Check out what she has to offer by clicking on the link (Goddess Guidebook) that is on the right hand side of the screen, or on the link above.

Love you Leonie,
Your friend and fan.

Perhpas Not?

One of my friends sent me this link, and it describes with far greater eloquence the experience I was trying to explain yesterday.

I don't feel so crazy now.

Monday, August 17, 2009

One of Many

It is unusual for me to blog twice in one day, but today I have news.

Well, it is done. I have made my first ever submission to a publishing house.

Some of you will probably ask: "What took you so long? You finished the manuscript in July!"

The answer is very simple. It was one part editing and three parts sheer, unadulterated terror.

That might surprise you, but it's the truth. Submitting your work is terrifying. In fact, as I stood at the post office and watched the postman put all the stickers on the package, I almost had a change of heart. I almost snatched the parcel back and ran from the post office. I was scared. He was about to send what was essentially my heart and soul to New York to be ripped open and ripped apart by some stranger. That is a terrifying thought.

I think it is akin to telling the boy (or girl, if there are guys reading this) you barely know but have admired for longer than you care to acknowledge that you, in fact, admire them. The fear is exactly the same, and so is the impetus. You can't sleep, you can't eat, or perhaps you do too much of both, until you've said it. Until you know for sure. So it is with submitting one's work for judgement. There is a need to know.

You cannot bear the thought of rejection, but you cannot stand not knowing.

So it was that with much trepidation that I sent away my book proposal to New York for consideration, and now I have to sit and wait for a response. The response, they told me on the website, can take anywhere between two and six months. This wait will probably kill me, as they are the publishing house I would most like to publish my work.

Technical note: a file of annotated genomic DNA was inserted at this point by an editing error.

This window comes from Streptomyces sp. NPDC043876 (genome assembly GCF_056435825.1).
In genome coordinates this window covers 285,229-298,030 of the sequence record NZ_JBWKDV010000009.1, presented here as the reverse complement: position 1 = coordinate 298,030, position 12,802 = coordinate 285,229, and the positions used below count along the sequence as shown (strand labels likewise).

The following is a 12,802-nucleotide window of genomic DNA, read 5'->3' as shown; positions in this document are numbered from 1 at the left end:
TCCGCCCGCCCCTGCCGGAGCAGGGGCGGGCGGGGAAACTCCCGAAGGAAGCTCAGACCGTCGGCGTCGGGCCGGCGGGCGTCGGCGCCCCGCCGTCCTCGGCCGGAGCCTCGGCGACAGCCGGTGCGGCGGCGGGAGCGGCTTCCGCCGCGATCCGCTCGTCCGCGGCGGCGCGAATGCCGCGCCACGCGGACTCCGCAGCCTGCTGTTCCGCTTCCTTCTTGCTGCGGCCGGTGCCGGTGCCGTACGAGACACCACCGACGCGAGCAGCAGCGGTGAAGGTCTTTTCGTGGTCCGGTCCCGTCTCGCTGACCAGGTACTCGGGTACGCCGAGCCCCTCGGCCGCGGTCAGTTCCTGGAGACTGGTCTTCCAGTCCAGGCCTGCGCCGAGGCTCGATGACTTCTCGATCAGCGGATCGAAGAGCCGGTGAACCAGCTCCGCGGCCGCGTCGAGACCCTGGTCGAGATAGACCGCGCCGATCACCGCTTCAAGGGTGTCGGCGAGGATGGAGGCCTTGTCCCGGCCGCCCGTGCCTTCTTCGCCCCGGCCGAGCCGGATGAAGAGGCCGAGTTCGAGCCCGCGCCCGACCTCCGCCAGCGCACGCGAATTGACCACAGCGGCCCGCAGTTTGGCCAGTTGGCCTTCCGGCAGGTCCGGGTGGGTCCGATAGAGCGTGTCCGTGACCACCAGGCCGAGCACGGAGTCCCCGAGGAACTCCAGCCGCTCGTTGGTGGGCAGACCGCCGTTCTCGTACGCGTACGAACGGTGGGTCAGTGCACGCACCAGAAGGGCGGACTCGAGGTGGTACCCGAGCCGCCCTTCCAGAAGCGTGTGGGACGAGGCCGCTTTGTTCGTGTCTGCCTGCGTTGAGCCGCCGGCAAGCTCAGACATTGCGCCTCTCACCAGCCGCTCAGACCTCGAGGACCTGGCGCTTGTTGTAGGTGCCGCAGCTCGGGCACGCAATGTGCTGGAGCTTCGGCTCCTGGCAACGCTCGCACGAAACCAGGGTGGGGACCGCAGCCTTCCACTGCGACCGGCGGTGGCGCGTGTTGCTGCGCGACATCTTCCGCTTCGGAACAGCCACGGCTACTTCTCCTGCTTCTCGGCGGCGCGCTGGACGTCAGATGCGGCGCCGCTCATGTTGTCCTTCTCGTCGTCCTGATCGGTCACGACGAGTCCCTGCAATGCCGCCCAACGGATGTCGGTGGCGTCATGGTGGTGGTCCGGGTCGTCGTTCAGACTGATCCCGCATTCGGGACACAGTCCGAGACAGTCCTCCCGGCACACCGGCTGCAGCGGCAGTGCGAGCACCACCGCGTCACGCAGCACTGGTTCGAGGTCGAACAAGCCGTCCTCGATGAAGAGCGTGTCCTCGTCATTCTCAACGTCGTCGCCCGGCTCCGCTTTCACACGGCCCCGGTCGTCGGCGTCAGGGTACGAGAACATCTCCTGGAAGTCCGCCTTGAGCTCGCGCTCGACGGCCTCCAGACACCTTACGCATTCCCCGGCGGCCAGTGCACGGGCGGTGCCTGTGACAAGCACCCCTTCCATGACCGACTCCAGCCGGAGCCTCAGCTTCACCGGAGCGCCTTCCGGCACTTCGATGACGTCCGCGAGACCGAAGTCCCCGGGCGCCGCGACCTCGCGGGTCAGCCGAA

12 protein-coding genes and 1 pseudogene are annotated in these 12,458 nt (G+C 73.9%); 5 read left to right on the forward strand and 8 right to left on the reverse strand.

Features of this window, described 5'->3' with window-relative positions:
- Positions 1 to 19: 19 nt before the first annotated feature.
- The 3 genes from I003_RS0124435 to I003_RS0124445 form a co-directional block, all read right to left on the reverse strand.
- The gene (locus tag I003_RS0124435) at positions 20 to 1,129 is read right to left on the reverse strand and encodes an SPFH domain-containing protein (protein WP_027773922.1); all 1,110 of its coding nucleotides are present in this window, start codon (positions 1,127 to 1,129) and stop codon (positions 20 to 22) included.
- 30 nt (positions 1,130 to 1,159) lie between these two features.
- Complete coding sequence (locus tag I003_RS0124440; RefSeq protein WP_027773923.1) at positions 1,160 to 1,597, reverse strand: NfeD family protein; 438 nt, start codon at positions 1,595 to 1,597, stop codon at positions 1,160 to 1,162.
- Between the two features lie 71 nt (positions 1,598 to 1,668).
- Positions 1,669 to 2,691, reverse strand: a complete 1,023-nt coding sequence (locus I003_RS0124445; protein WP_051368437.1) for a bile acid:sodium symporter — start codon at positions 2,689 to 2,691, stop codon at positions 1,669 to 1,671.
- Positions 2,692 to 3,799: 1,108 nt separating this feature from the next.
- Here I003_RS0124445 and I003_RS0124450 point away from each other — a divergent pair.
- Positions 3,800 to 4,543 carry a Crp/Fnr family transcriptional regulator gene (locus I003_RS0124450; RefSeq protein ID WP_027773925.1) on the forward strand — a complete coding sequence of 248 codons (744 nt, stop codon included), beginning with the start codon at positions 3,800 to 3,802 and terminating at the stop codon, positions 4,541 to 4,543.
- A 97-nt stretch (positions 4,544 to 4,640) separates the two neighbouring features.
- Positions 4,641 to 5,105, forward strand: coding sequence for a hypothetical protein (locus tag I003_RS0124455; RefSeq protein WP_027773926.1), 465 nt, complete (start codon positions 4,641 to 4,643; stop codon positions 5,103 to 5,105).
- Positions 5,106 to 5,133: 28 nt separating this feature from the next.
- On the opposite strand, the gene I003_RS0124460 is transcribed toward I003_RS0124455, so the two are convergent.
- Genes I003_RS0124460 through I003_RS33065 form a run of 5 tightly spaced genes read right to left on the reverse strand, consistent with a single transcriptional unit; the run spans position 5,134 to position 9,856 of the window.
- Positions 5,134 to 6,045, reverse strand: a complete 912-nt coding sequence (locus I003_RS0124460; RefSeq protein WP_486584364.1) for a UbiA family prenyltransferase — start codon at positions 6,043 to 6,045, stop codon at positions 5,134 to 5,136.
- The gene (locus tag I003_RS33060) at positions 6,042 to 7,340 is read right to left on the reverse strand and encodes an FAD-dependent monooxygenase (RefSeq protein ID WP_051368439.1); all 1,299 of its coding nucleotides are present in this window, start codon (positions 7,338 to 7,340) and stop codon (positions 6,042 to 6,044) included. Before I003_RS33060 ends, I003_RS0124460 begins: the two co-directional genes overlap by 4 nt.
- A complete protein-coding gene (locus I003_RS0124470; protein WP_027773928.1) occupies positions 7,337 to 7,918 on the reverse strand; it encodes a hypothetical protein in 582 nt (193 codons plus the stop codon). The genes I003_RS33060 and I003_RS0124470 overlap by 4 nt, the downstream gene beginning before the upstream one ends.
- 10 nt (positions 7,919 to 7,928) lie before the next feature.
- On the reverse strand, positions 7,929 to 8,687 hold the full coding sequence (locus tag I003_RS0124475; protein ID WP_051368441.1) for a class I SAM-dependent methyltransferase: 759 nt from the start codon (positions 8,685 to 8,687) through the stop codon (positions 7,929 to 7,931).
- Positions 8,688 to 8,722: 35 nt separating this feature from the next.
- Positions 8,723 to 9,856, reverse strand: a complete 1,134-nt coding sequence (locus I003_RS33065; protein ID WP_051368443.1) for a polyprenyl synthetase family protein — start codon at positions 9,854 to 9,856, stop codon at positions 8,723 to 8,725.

"They" are, in fact, Tor Fantasy, a branch of the massive publishing company MacMillan. I would like to be published by them if only because they had the good sense to publish Steve Erikson (among others like Sara Douglass) and Mr. Erikson's Malazan Book of the Fallen series is wonderful. I should very much like to be published by them.

I realise that I am probably shooting for the stars by having the audacity to hope to be published by Tor, but hey, go big or go home, right? One of the main reasons for my choice, other than the books they publish, is that they are one of the few publishing houses that still accept unsolicited submissions. Bloomsbury used to, but were probably overwhelmed with manuscripts after the success of Harry Potter.

In trying to get published, as in any endeavour, there really is only one thing you can do:

Prepare for the worst and hope for the best.

That is technically two things, but take it as a package.

So that is what I will do. I will brace myself for the probably rejection, and hope that I get an offer.

Fingers crossed!

Whose Line is it Anway?

Friday's post got me thinking a little about how odd it was that I really just couldn't change the way the story went. After all, it's my story isn't it? Then it clicked. This isn't my story at all! It's his story.

I have to explain this and hopefully I won't sound crazy. I probably will, but here's hoping anyway. I have absolutely no control over this story. Zip; Zilch; Nada; None. In truth this story is controlling me. It pours through my mind like some ghost river and it is relentless until the words are typed out, or written down somewhere, anywhere. I just have to get it out.

It's really difficult to describe, but more than once during the writing of this series I found myself writing for hours on end and having no idea what I've written until I went back (after some much-needed sleep) later to read it over.

I really feel like I am not really the creator of this tale. This tale already existed out there somewhere and I guess I was the only brain tuned into that station. I was the lightening rod. I am nothing more than a conduit for this story. I sit at the computer finding that sentences, intrigues, plots and sub-plots, are being formed on the screen in front of me.

Certainly it was my fingers that typed out the story, but was it my brain that thought it up? I'd love to take all the credit and say yes, but I'm not sure I can. This story is bigger than I am. It's almost as if my character's ghost is standing at my shoulder, letting me know how things happened.

This story isn't mine. It's his. I just hope I can do it justice.

Perhaps I do need that straight jacket.

Friday, August 14, 2009

Should We Call for a Straight Jacket?